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Don’t Sweat Over Your Next Medical. Ask!

By Tom Charpentier, EAA Government Advocacy Specialist, EAA 1082006

Don’t Sweat Over Your Next Medical. Ask!July 2016 - We know that many pilots decided to wait it out for Congress to pass a law reforming the third-class medical process, or decided to fly light-sport aircraft.

We have great news! Last week, the House and Senate passed an FAA funding extension with third-class medical reform provisions attached. The president has signed the bill into law.

But my advice to you is don’t wait; call or e-mail if you have questions, get your medical done now, and go fly!

Remember that even the though this bill has passed, the FAA will now have at least six months, and possibly as long as a year to actually implement the law into its regulations.

Also, under the new rules some pilots will still need to obtain or renew a medical certificate, and future pilots will need to get at least one.

While there are certainly conditions that complicate the medical process to the point that many pilots are justifiably frustrated, others may be needlessly hanging up the headset prematurely.

Almost every day I get calls from EAA members asking for help on medical certification. While some cases require a great deal of time, expense, and hassle to complete, most are much simpler and should not be a cause for concern to pilots fearful of a denial.

Here are five common issues and the steps required to get certified:

1.  Diabetes not treated with insulin: If well controlled, diabetes is fairly simple to certify. The initial issuance is made by the FAA, and thereafter your AME can update your medical certificate and send the paperwork to the FAA after the fact (this is called an AME-assisted special issuance, or AASI).

The only test required is an annual A1c, and anything under 9.0 is acceptable for issuance under the AASI. This form can assist your treating physician in getting the FAA all the information they need.

Most common diabetes controlling medications are acceptable to the FAA, as long as certain combinations are avoided and you take no more than three.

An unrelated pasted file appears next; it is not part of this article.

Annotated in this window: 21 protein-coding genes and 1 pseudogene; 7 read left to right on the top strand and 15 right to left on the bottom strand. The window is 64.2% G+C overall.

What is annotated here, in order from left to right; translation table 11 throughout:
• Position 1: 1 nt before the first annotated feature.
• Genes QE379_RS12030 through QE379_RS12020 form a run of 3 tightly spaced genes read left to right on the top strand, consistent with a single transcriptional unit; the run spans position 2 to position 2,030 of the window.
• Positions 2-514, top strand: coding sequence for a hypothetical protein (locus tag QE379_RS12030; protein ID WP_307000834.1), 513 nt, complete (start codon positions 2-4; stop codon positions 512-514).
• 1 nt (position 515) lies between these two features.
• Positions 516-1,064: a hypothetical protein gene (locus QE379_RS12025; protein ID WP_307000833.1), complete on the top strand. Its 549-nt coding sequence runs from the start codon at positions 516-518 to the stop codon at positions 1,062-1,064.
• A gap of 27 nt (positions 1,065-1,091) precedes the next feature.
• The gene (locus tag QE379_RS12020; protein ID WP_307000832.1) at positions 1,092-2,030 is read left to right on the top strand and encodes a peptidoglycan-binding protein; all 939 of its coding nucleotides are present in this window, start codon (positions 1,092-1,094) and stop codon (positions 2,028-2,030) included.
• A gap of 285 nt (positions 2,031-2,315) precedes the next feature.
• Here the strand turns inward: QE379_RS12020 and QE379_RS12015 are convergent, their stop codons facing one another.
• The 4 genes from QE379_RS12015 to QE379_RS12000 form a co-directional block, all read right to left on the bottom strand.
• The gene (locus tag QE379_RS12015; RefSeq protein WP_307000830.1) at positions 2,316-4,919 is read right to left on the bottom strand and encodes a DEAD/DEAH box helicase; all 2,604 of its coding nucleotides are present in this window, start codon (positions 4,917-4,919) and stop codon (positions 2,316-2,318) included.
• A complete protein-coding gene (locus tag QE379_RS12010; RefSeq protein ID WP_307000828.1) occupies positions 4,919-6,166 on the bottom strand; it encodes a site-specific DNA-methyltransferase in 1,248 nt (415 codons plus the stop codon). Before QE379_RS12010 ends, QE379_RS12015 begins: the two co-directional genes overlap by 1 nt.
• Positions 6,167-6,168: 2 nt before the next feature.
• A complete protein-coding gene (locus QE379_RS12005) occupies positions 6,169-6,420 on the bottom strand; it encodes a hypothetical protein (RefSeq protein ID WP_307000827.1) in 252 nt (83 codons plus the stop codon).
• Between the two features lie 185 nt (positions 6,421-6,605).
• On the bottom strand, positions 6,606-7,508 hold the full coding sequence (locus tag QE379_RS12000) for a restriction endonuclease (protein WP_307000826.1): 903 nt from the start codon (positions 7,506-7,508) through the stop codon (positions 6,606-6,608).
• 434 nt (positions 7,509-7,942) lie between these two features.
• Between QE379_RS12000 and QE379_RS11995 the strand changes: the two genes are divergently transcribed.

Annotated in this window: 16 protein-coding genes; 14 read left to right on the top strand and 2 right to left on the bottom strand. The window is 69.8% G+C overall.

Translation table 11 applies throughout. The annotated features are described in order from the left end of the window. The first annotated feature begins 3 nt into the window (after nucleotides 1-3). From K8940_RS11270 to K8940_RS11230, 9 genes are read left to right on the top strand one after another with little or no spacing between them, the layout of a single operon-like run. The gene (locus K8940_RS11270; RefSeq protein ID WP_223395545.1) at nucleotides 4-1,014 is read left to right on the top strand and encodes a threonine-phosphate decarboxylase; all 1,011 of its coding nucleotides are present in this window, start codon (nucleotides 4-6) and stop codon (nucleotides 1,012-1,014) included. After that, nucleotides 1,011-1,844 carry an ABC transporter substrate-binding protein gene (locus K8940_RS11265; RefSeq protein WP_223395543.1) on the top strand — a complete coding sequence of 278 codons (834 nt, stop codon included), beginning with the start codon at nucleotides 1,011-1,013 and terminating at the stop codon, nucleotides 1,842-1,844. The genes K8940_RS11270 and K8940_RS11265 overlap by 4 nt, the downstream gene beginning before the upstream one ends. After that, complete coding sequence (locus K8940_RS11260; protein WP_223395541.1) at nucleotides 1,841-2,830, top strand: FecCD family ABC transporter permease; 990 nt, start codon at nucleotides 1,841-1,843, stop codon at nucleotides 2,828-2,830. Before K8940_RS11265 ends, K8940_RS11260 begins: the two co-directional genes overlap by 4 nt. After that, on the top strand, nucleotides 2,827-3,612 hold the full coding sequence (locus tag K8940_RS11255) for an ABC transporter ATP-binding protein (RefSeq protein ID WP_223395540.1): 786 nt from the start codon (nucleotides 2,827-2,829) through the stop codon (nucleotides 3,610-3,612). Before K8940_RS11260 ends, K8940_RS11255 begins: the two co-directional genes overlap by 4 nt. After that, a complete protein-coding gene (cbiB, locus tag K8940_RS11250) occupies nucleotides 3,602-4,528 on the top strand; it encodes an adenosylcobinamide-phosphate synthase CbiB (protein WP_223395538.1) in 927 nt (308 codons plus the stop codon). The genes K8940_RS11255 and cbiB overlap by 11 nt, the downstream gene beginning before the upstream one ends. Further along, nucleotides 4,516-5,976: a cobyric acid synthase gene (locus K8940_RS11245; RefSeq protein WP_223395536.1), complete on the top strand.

This chart has more information.

2. Hypertension: This one is extremely simple.

A few years ago, an effort largely spearheaded by EAA’s Aeromedical Advisory Council resulted in several conditions being deemed Conditions an AME Can Issue (CACI). Hypertension is one of the cases.

As long as your blood pressure the day of the exam is better than 155/95 (there are ways to mitigate higher numbers due to “white coat syndrome” – talk to your AME for more information), and you take no more than three medications to treat it (just about all common medications are acceptable), you’ll walk out of the office the day of the exam with a normal medical certificate.

See hypertension’s CACI checklist for more information.

3.  Prostate cancer without metastasis: Many pilots approach cancer with an understandable amount of trepidation. But encapsulated, well-treated, and monitored prostate cancer is actually another CACI condition. You will need to bring your AME the results of your PSA test taken within the past six months and a status report from your treating physician. As long as your condition is stable, is not under active treatment (such as chemotherapy), and your PSA is either 20 or less without a prostatectomy or 0.2 or less with one, you are eligible for a normal issuance.

4.  Kidney stones: This one varies by degree. If your most recent occurrence happened more than five years ago and your kidney function is normal, you’re eligible for a normal issuance.

Similarly, if you had a single episode within five years and follow-up imaging reveals no retained stones, you’re eligible. Otherwise, if you have had multiple recent episodes or retained stones, a report from your treating physician that your condition is stable is all that is needed under CACI.

5.  Obstructive Sleep Apnea (OSA): Much has been made in the past few years of the FAA’s stepped-up screening for OSA.

But for those already with a diagnosis and being treated by a CPAP machine, dental device, or successful surgery, a simple statement by the treating physician that the treatment is effective is required for certification under an AASI. For CPAP users, a data output that shows at least 75 percent use annually with an average nightly use of six hours is required.

If you are concerned about a diagnosis on the above list, don’t wait! Call your AME, an EAA Pilot Advocate, or me and we can help you stay in the air.

Disclaimer: While the author has four years of experience counseling EAA members on medical issues, he is not a medical professional. Consult your doctor and/or an AME if you have any concerns about your personal health.

Tom Charpentier

EAA Government Advocacy Specialist

Private pilot and holder of a special issuance medical



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